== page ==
One had a promising, potentially life-changing job interview coming up at a call center. The other had a wheelchair-using loved one at home who required daily care. Both were soldiers in the Texas Army National Guard, requesting leave from Gov. Greg Abbott’s Operation Lone Star, a controversial election-year deployment of 10,000 soldiers to the southern border. Both of their hardship requests were denied, and both men died by suicide while deployed on the border mission late last year.
When asked last month about the deaths of soldiers like Pfc. Joshua Cortez and Sgt. John Crutcher — two of the four deaths by suicide linked to Operation Lone Star in recent months — Abbott said his critics were “just playing politics” and that the focus should be on military suicides under President Joe Biden.
For Jason Featherston, who joined the Guard straight out of high school and spent the next two decades rising to the upper ranks of the Texas Military Department, the governor’s comments were not only insulting, they were wrong. The focus, Featherston argues, is exactly where it needs to be. As the highest-ranking enlisted officer in the Texas National Guard, Featherston had a front row seat to the creation and implementation of Operation Lone Star before retiring in November. He has since become an outspoken critic of Abbott’s operation, which he describes as a “rush to failure” that is taking an unconscionable toll on soldiers and their families.
“I expect my 9- and 10-year-old kids to deflect blame to the other. I don’t expect a governor, who is the commander in chief of the Texas military, to deflect blame to a president,” Featherston told The Intercept. “I voted for Abbott in the last election, but he will never get another vote of mine.”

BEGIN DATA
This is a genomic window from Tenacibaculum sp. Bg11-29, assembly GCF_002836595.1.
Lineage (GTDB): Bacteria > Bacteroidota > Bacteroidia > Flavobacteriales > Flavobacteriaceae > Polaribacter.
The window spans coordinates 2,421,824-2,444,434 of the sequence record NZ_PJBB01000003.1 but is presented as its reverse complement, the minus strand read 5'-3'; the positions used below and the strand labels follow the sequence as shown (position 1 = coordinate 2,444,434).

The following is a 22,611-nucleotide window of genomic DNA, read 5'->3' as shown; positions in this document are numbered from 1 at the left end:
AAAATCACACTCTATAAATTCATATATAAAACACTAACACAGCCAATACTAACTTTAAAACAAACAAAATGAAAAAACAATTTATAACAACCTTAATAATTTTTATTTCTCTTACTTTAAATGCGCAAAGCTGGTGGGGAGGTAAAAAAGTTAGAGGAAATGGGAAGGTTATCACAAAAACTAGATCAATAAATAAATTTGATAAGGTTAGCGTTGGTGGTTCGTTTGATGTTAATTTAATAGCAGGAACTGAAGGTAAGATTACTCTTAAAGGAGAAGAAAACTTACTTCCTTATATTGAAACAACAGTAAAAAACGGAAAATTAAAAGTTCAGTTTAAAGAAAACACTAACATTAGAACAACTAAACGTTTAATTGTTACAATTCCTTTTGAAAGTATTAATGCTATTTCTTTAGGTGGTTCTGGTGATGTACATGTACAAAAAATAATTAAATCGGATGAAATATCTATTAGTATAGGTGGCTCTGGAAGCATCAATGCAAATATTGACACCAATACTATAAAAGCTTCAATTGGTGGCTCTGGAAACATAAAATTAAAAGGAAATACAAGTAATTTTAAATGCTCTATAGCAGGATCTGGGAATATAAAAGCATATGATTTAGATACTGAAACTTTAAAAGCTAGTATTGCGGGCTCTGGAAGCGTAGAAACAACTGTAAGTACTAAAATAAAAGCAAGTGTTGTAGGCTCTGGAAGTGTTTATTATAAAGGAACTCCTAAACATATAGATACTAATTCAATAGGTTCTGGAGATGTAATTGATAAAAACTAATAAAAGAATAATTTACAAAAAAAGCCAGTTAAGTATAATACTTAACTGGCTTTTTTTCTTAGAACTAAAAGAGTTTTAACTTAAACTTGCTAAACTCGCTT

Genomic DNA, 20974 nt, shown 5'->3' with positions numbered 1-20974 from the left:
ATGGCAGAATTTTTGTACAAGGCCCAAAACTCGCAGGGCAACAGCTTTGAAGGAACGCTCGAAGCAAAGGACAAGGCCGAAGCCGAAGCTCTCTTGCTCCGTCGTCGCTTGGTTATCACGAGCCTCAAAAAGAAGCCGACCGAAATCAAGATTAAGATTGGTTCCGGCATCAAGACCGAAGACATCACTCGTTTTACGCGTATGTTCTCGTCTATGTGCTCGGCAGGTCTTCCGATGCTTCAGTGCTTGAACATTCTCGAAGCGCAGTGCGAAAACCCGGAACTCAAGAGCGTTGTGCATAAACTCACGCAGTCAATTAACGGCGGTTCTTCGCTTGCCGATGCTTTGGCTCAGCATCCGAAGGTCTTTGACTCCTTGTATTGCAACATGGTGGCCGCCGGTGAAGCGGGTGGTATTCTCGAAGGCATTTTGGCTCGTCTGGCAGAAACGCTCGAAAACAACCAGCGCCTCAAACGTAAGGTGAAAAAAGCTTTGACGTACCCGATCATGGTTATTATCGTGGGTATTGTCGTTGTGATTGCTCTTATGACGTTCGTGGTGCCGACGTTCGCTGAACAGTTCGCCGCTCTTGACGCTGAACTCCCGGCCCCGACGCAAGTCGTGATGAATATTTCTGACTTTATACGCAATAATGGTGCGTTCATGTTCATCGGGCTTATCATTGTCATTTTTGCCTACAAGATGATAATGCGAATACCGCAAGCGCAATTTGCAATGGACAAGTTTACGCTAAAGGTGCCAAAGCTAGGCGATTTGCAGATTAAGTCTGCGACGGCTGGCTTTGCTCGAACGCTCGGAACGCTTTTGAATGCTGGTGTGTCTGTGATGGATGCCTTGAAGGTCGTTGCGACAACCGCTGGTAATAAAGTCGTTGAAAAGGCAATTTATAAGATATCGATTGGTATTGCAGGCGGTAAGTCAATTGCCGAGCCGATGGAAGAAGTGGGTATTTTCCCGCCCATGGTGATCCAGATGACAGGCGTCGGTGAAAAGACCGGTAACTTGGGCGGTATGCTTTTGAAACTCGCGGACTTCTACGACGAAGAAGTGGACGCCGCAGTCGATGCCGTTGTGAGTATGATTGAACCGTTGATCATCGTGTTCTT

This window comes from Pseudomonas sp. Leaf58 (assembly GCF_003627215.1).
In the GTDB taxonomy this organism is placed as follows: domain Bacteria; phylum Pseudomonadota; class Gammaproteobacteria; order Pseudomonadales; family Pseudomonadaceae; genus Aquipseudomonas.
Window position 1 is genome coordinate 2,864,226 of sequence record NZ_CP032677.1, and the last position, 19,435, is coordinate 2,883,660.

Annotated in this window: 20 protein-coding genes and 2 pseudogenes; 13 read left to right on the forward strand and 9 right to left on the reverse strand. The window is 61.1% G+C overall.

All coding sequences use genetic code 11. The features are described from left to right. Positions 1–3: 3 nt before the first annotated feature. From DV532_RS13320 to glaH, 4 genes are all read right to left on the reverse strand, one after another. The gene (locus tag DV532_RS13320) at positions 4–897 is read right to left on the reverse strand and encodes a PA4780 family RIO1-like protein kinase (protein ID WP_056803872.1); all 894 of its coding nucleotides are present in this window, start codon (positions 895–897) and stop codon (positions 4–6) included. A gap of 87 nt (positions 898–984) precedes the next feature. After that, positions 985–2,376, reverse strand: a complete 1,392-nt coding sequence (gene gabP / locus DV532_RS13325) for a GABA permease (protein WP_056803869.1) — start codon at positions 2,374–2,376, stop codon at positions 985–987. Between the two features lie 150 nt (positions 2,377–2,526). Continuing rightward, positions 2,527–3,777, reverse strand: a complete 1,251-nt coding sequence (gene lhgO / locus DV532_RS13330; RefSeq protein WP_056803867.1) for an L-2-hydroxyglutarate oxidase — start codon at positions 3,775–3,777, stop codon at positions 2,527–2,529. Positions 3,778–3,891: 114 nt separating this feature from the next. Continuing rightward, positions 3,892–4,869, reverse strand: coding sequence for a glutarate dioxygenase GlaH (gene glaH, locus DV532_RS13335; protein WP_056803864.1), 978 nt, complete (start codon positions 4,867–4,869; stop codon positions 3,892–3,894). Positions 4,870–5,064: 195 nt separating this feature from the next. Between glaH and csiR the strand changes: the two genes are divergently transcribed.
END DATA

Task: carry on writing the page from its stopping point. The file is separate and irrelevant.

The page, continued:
Concerns surrounding the deployment of National Guard soldiers have grown exponentially since early December, as a string of investigative news reports from Army Times, the Texas Tribune, USA Today, and others have documented arrests of soldiers assigned to the border mission, patterns of DUIs, alcohol and drug use, missing pay, and soldiers losing money that they could be making in their civilian lives.
Just this week, a joint Army Times-Texas Tribune investigation detailed the chaotic and disastrously hasty way that Operation Lone Star was cobbled together. Abbott’s rush to put troops on the ground threw volunteer soldiers accustomed to missions with clear end dates and plenty of lead time for preparation into an obligatory mission with no end in sight and little to no time to put their lives in order prior to deployment. The report found that 1 in 5 troops in the 6,500-strong “operational force” of Operation Lone Star “reported problems with their pay, including being paid late, too little or not at all for months” and “living in cramped trailers with dozens of troops.” The Texas Military Department disputed the reporting, which was based on internal documents and interviews with nearly 40 current and former guard soldiers.
“If you’re going to send soldiers to the border, you need to pay them,” Featherston said. “You need to give them the right equipment. If they have hardships, those things need to be considered, because life gets a vote in anything that we do. There were hardship packets that were denied that should have been approved, and unfortunately, if it wasn’t for Operation Lone Star, there’d be another four families that would have loved ones still here with us.”